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About 2 weeks ago, it was my first time to Kyoto and my first time staying at a Japanese ryokan. I would have gladly turned down any invitation to hotsprings whether it be a Korean jjimjilbang, Turkish hammam or the Japanese onsen, but this time, we had paid more than $1000 for one night’s stay, I guess there’s no better time and place than now to try the Japanese onsen, right?
After checking in and going gaga over the look of our traditional Japanese-style ryokan room, I quickly changed into the yukata prepared by the ryokan to make my way to the first pool I was gonna try. Took my towel and entered the changing area, where two naked elderly ladies had just finished their soak at the indoor onsen and were simply relaxing in the area. They didn’t look too embarrassed, but I still respectfully kept my gaze averted and continued my way. Removed my yukata and put them into an empty basket together with my towel, and went to the shower area. Had a quick rinse of my body, and went to the onsen. There wasn’t anyone in the pool, thankfully! The water was very hot though so I slowly – though hoping I could be as swift as I can, just in case someone comes along – got in.
I died and went to onsen heaven.
It felt soooooooooo good. The water relaxed me so much. In no time at all, I was so happy to be in my own world. Who cares that I wasn’t even wearing a bathing suit! (Nothing is allowed in the onsen, not even a face towel.) I was beginning to craft ideas to encourage every woman I know to try a Japanese onsen at least once in their life. Such a liberating experience! How did I actually take so long to try a Japanese onsen?!? Almost unbelievable.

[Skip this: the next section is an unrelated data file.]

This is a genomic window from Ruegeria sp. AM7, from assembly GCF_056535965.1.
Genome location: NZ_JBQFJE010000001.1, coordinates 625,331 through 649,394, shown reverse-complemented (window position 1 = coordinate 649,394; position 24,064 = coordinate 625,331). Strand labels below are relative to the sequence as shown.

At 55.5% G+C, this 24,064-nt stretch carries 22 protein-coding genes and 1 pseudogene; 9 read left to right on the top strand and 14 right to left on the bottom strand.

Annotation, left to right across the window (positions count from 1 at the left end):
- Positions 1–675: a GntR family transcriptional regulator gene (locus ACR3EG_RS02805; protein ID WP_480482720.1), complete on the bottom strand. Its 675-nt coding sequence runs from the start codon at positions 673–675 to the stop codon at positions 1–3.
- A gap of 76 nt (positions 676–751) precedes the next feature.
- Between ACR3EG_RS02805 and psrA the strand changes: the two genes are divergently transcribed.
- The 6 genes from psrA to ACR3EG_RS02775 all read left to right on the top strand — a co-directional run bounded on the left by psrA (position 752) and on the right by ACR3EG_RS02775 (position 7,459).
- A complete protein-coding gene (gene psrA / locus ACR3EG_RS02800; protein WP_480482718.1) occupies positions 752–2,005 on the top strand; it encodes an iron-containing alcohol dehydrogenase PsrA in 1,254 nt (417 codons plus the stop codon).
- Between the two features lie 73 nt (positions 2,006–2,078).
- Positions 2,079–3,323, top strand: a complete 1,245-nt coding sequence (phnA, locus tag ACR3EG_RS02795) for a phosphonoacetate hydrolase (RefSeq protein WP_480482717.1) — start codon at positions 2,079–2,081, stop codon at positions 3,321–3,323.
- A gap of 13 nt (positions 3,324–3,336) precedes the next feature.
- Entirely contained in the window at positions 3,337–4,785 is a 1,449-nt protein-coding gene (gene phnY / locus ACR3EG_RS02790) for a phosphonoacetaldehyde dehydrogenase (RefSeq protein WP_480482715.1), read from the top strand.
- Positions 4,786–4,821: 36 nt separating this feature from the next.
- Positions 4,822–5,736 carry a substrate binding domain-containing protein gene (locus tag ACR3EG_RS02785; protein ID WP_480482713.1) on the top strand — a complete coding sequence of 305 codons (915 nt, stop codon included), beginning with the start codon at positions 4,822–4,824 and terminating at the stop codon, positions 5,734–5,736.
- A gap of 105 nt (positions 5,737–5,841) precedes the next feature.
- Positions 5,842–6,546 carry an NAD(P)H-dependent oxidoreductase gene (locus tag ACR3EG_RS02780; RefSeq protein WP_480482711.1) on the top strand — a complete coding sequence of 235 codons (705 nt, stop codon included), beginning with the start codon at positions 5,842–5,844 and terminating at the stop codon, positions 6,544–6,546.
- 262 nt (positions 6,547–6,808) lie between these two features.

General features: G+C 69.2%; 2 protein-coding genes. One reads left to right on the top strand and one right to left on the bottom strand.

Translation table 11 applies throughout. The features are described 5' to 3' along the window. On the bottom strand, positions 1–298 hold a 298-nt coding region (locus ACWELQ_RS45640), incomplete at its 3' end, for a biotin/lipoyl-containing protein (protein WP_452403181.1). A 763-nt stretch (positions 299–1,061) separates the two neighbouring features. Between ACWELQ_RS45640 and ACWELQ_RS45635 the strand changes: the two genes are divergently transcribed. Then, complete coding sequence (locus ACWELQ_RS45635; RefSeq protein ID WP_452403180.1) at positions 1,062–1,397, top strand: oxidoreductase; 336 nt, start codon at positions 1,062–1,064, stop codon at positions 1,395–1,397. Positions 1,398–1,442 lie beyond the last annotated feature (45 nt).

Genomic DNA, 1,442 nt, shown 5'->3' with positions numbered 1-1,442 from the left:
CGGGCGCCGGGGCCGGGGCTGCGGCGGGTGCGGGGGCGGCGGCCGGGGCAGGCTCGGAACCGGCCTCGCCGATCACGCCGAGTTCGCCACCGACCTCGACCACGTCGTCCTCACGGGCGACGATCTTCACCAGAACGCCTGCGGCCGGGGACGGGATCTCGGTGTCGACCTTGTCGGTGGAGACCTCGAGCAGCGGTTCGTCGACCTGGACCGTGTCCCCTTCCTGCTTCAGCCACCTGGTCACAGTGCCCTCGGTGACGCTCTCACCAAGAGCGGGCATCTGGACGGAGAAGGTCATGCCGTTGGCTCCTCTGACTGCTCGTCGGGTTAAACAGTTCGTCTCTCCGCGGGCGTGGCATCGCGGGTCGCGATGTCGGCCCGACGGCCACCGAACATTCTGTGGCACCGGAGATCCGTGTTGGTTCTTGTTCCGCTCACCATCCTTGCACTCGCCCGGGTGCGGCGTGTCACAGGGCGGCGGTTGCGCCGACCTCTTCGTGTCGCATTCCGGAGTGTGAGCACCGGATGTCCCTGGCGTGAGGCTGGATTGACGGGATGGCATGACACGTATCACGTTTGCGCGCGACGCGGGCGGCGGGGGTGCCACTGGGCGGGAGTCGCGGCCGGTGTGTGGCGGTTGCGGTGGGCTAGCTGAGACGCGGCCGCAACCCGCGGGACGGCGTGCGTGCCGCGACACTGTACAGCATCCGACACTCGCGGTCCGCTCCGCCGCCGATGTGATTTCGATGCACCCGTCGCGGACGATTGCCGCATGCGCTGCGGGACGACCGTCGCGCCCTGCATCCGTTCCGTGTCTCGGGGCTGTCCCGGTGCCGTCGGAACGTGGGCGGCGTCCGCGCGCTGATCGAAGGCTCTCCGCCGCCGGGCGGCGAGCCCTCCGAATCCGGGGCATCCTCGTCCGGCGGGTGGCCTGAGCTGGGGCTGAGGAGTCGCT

Afterwards, I moved up to an outdoor onsen, enjoying the hotspring. The roof sheltered me from the rain, while it drizzled outside and night began to fall. It must have been at least 10-12 degrees that evening, but I did not feel the least bit cold.
Afterwards, I went back to my ryokan room for a short break, before going for a second soak. This time, I made sure to stay long enough to feel that I was sweating (about 20 minutes). By the time I left the onsen, my body felt significantly heavier than before. I could barely stay alert mentally. What is this sorcery! Has the water been drugged or something?!? A very strange feeling. The reaction was due to muscles fully relaxing.
The next morning, I got up at 6.30am to take a dip again, this time, at a different pool. It was a stunning experience watching the sun rise over Lake Biwa – the largest freshwater lake in Japan. This was the view I had (sorry, no photography allowed), except the entire atmosphere was bathed in the golden glow of the morning sun. A breeze was blowing and I watched the steam float past above the water surface, as fresh hot water kept entering the onsen. Sheer bliss. Wished I could take a video to document it.
Add an onsen activity to my itinerary whenever I’m in the Land of the Rising Sun, please!
Onsen manners as advised by the ryokan:
Read my full feature about the awesome Yumotokan onsen ryokan!
Have you tried the Japanese onsen before? Did the experience strike you as much as it changed my mind about hotsprings? Share with me by writing a comment below!
Visited: Dec, 2015
Credits: Photo of onsen pool from Booking.com, Panoramic view of onsen is via Google Maps
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